Splintered homes and burn victims from meth lab explosions; pharmacy patrons terrorized by a robbery; drive-by shootings that shatter the calm of a neighborhood — Hoosiers too often encounter these wrongs due to the scourge that drug dealing and manufacturing perpetrates on our citizens.
Indiana’s prosecutors are looking for a new way to fight back against dealers and help those whose lives methamphetamine abuse is harming.
With the current surge in violent crime associated with drug abuse and dealing, along with the problems associated with meth manufacturing, prosecutors are asking the Indiana legislature to consider two proposals:
A new crime of aggravated drug dealing that will increase penalties for repeat dealers and dealers who sell drugs under heinous circumstances, such as in the presence of children, or in possession of a gun, or resulting in the death of another person.
A new measure that would require the drug pseudoephedrine to be dispensed via prescription, which has the support of many other organizations such as Indiana police chiefs, mayors, community pharmacies, drug enforcement officers and firefighters.
Indiana prosecutors believe that the current drug dealing penalties are too weak. Drug abuse is driving violent crime in Indiana and ruining lives. We need enhanced penalties to fight it.
Unquestionably, our children are the innocent victims in these situations. The Indiana Department of Child Services saw a 26 percent increase in abuse and neglect reports over the past year, many of which are directly related to drug abuse. Also troubling, Indiana leads the nation in pharmacy robberies, which exposes bystanders to unnecessary risks.
We can be proactive with stiffer penalties.
Indiana has another dubious distinction. It is No. 1 in the country for meth labs. The dangers to innocent people exposed to deadly meth-making chemicals cannot be over emphasized. Meth labs are essentially unexploded bombs.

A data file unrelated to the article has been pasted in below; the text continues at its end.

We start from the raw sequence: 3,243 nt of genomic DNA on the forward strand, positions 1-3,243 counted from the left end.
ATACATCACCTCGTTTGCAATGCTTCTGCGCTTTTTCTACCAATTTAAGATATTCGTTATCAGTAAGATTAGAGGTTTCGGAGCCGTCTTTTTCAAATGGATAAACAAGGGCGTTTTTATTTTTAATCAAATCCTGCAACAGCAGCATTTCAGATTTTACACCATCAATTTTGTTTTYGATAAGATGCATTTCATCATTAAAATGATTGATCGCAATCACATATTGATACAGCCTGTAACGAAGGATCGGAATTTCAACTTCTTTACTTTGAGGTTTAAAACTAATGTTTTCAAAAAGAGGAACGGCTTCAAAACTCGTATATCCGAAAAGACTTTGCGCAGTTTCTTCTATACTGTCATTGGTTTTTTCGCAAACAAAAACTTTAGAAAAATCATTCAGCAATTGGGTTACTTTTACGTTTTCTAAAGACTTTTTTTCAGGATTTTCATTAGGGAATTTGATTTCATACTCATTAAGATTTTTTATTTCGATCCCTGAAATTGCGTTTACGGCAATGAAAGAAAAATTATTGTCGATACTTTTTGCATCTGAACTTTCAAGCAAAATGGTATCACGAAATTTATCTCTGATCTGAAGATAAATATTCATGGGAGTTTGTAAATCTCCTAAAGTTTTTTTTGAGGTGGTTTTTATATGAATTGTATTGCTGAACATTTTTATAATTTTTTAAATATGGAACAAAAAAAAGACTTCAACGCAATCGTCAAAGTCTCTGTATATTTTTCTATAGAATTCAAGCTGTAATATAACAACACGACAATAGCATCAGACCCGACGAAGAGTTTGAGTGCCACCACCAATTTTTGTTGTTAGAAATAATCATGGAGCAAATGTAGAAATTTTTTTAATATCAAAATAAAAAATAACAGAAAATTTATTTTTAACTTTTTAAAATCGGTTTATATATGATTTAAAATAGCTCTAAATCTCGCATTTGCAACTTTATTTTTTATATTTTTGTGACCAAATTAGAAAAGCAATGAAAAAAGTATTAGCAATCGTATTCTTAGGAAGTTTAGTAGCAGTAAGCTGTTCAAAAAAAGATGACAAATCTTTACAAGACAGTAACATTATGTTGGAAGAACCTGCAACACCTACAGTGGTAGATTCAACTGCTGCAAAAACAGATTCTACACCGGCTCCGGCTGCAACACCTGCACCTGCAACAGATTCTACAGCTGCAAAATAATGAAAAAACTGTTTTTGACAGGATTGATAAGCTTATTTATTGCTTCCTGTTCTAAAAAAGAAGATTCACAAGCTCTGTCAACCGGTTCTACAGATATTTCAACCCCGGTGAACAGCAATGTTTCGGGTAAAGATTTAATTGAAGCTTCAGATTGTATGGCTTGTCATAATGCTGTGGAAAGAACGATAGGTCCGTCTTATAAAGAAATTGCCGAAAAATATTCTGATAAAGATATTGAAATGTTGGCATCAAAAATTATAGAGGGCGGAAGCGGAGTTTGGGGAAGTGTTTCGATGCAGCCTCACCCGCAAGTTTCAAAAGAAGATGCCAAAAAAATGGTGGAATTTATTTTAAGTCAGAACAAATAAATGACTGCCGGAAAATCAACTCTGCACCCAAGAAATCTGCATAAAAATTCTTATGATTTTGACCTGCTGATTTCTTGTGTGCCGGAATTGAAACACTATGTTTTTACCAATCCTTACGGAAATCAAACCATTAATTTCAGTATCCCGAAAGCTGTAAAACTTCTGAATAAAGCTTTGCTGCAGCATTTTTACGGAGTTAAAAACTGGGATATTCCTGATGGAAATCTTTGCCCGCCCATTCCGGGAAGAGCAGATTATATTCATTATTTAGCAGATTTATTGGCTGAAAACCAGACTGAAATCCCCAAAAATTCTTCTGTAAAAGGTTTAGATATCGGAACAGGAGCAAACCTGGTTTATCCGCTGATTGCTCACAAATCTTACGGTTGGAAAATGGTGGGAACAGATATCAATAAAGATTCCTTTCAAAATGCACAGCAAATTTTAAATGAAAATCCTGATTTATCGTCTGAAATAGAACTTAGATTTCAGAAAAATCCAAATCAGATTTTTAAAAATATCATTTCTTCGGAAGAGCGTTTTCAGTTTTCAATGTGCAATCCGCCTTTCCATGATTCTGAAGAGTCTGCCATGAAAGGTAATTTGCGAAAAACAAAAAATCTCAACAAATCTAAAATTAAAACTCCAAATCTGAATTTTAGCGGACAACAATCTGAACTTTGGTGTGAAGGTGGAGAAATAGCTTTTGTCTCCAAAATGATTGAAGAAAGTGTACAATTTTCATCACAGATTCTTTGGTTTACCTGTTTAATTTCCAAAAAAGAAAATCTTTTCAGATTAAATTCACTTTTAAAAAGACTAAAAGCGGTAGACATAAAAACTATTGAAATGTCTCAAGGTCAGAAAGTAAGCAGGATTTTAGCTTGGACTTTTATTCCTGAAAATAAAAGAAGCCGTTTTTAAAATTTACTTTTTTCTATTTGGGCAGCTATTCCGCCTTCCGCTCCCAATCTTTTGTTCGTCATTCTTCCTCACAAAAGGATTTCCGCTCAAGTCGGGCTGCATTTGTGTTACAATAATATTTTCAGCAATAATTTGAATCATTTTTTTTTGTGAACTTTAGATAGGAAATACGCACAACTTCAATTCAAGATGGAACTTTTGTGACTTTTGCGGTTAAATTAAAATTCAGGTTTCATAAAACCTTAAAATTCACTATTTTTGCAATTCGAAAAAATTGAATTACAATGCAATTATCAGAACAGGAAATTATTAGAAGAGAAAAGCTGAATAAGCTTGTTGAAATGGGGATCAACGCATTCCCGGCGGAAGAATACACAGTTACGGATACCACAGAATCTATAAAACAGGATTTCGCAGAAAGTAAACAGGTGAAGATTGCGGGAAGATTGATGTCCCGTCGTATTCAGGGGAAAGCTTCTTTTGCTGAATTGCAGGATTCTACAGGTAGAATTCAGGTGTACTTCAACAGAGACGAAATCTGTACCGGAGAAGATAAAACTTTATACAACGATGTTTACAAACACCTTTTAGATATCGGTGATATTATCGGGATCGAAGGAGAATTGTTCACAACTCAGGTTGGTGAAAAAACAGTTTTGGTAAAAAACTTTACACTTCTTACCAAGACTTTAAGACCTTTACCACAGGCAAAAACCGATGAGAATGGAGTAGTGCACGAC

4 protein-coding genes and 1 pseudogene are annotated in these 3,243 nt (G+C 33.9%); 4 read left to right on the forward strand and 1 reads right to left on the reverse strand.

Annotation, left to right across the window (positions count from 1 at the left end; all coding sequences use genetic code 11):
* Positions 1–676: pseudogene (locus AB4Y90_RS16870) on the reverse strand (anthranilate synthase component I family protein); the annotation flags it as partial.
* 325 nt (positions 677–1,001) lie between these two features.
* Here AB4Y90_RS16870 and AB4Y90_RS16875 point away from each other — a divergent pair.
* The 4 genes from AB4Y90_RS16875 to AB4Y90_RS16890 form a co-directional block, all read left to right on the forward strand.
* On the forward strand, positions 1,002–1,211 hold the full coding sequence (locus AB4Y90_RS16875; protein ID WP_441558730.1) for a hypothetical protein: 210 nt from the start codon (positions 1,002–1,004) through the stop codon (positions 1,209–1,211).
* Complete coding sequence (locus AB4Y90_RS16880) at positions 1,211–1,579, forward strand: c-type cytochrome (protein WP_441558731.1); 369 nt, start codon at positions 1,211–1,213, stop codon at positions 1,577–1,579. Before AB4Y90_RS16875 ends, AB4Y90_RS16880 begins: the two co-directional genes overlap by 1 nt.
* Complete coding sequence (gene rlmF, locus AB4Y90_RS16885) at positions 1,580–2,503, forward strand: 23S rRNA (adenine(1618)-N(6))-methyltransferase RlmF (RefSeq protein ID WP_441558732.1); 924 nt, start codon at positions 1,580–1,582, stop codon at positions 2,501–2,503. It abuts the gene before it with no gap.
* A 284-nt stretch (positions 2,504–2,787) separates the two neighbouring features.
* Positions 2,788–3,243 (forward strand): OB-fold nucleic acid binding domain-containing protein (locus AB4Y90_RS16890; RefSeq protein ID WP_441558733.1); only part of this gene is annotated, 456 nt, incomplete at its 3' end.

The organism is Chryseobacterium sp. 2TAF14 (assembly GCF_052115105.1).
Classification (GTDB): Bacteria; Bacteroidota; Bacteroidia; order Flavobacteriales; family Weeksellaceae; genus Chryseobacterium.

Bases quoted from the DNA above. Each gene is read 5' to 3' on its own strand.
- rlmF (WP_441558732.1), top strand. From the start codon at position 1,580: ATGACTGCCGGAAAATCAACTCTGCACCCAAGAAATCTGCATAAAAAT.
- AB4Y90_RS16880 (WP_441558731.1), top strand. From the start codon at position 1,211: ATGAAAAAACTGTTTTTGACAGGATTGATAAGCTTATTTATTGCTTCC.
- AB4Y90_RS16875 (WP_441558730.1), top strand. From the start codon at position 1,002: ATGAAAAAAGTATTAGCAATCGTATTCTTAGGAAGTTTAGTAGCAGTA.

Pseudoephedrine is the one ingredient essential to the meth-making process. Currently, there are hundreds of cold and sinus over-the-counter drugs available to the public, of which pseudoephedrine is just one. Many people believe the drug they purchase contains pseudoephedrine when it does not.
If you are currently buying a cold or sinus drug off the shelf and are not asking the pharmacist for your cold/sinus medicine and showing an ID, the drug does not contain pseudoephedrine. The solution offered by prosecutors would not impact those currently buying products off the shelf.
Indiana prosecutors know that putting a stop to meth-making will not stop meth addictions, but it will put a halt to meth lab explosions and prevent children being exposed to the harmful chemicals that are present.
The ripple effect of violent drug dealing and manufacturing is virtually endless. We are asking the Indiana legislature to give prosecutors the tools to protect Hoosiers from this. If you agree, please ask your legislator to stand with Indiana prosecutors on this important issue.
AmyMarie Travis is Jackson County prosecutor. Send comments to email@example.com